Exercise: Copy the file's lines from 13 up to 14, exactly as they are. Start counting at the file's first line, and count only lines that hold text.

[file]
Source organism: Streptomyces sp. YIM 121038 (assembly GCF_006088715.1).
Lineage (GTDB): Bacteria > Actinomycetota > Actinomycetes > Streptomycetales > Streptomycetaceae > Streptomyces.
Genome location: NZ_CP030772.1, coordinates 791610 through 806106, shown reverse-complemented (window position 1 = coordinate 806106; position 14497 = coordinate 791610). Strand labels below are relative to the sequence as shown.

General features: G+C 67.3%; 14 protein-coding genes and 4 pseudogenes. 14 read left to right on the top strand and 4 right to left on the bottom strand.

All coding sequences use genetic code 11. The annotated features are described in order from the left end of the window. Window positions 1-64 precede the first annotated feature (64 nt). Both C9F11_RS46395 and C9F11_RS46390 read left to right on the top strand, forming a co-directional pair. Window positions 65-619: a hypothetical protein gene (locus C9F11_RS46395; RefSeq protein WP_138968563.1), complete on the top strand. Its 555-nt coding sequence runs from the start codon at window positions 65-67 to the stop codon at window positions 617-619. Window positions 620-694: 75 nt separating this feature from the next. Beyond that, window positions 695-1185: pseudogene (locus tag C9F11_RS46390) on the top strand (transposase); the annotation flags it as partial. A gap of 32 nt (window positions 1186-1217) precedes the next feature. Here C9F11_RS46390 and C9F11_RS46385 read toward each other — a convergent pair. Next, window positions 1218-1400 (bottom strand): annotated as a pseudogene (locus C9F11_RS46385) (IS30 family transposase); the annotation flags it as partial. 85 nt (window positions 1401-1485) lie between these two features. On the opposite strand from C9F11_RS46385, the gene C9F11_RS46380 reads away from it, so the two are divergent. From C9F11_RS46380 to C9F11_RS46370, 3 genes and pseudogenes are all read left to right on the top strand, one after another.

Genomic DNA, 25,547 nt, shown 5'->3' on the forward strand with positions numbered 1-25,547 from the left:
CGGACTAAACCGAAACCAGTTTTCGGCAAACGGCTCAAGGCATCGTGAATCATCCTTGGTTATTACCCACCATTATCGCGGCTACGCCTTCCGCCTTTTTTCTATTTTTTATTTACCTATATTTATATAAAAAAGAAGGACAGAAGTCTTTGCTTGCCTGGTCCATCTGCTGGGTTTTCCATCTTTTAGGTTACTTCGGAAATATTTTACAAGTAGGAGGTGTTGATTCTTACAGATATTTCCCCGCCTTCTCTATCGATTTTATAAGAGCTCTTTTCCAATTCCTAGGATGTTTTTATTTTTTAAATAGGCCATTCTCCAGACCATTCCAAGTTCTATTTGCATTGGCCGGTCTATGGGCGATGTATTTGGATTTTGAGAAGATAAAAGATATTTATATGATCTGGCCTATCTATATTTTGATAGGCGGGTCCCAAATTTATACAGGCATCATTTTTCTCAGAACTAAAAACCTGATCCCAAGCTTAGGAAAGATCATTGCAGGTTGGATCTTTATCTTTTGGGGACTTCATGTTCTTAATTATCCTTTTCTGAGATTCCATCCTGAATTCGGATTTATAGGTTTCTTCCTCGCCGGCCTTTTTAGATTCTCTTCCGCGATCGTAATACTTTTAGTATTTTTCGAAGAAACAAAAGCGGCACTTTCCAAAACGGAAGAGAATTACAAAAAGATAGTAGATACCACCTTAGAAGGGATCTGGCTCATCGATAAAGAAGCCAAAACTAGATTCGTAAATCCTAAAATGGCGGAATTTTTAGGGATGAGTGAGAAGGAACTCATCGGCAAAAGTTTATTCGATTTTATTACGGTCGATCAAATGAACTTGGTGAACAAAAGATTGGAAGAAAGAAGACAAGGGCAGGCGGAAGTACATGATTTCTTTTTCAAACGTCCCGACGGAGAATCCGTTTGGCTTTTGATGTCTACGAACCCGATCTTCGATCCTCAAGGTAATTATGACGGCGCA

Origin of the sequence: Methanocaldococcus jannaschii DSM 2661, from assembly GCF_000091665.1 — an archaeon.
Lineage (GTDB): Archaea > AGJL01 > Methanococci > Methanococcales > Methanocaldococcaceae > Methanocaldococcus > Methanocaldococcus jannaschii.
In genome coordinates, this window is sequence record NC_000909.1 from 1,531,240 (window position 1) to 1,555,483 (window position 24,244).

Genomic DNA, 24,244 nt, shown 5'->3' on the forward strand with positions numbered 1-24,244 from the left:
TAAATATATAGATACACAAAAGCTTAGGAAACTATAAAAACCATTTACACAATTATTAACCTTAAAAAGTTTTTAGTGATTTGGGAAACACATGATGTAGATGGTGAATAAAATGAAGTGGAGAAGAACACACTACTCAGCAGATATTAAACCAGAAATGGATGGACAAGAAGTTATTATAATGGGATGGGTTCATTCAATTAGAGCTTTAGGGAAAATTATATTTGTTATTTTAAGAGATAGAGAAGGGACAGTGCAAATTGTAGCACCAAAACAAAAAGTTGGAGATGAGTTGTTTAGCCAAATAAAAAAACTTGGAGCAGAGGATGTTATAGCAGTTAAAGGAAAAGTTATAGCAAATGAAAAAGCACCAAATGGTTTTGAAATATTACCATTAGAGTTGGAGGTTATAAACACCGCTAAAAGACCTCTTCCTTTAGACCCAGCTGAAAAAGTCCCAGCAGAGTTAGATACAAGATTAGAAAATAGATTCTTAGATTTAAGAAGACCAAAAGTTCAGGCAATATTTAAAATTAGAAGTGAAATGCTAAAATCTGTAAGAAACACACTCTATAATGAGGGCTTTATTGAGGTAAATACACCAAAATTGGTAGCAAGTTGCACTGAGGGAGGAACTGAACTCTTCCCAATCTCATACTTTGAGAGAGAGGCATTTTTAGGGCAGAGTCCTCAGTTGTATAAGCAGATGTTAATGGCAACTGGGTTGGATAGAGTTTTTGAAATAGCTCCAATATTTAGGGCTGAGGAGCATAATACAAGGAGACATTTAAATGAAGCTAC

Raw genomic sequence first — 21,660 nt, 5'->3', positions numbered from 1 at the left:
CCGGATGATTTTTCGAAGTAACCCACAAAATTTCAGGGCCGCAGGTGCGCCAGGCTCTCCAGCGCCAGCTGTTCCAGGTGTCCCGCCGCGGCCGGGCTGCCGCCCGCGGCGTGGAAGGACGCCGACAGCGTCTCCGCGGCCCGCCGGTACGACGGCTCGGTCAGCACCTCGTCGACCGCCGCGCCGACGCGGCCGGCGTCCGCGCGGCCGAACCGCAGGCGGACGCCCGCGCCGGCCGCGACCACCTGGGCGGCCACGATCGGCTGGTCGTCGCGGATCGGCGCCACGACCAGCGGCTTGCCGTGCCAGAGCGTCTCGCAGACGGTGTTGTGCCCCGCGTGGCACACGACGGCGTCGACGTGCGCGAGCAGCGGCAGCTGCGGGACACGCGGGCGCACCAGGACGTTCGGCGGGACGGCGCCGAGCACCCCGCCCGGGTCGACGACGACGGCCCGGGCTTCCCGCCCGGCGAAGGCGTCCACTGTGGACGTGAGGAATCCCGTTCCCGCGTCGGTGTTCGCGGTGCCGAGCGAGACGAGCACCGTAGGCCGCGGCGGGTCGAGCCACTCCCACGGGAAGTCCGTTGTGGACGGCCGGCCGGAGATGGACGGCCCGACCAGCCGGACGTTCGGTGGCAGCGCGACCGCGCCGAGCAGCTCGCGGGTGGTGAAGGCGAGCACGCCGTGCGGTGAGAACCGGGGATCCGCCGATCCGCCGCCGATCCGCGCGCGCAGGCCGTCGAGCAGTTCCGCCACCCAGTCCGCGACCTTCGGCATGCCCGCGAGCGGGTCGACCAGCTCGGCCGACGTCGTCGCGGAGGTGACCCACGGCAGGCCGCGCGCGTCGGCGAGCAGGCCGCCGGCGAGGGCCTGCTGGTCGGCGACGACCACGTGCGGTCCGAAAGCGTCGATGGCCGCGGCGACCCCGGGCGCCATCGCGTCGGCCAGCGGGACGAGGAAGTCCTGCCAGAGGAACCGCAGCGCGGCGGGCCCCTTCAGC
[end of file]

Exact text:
Raw genomic sequence first — 21,660 nt, 5'->3', positions numbered from 1 at the left:
CCGGATGATTTTTCGAAGTAACCCACAAAATTTCAGGGCCGCAGGTGCGCCAGGCTCTCCAGCGCCAGCTGTTCCAGGTGTCCCGCCGCGGCCGGGCTGCCGCCCGCGGCGTGGAAGGACGCCGACAGCGTCTCCGCGGCCCGCCGGTACGACGGCTCGGTCAGCACCTCGTCGACCGCCGCGCCGACGCGGCCGGCGTCCGCGCGGCCGAACCGCAGGCGGACGCCCGCGCCGGCCGCGACCACCTGGGCGGCCACGATCGGCTGGTCGTCGCGGATCGGCGCCACGACCAGCGGCTTGCCGTGCCAGAGCGTCTCGCAGACGGTGTTGTGCCCCGCGTGGCACACGACGGCGTCGACGTGCGCGAGCAGCGGCAGCTGCGGGACACGCGGGCGCACCAGGACGTTCGGCGGGACGGCGCCGAGCACCCCGCCCGGGTCGACGACGACGGCCCGGGCTTCCCGCCCGGCGAAGGCGTCCACTGTGGACGTGAGGAATCCCGTTCCCGCGTCGGTGTTCGCGGTGCCGAGCGAGACGAGCACCGTAGGCCGCGGCGGGTCGAGCCACTCCCACGGGAAGTCCGTTGTGGACGGCCGGCCGGAGATGGACGGCCCGACCAGCCGGACGTTCGGTGGCAGCGCGACCGCGCCGAGCAGCTCGCGGGTGGTGAAGGCGAGCACGCCGTGCGGTGAGAACCGGGGATCCGCCGATCCGCCGCCGATCCGCGCGCGCAGGCCGTCGAGCAGTTCCGCCACCCAGTCCGCGACCTTCGGCATGCCCGCGAGCGGGTCGACCAGCTCGGCCGACGTCGTCGCGGAGGTGACCCACGGCAGGCCGCGCGCGTCGGCGAGCAGGCCGCCGGCGAGGGCCTGCTGGTCGGCGACGACCACGTGCGGTCCGAAAGCGTCGATGGCCGCGGCGACCCCGGGCGCCATCGCGTCGGCCAGCGGGACGAGGAAGTCCTGCCAGAGGAACCGCAGCGCGGCGGGCCCCTTCAGC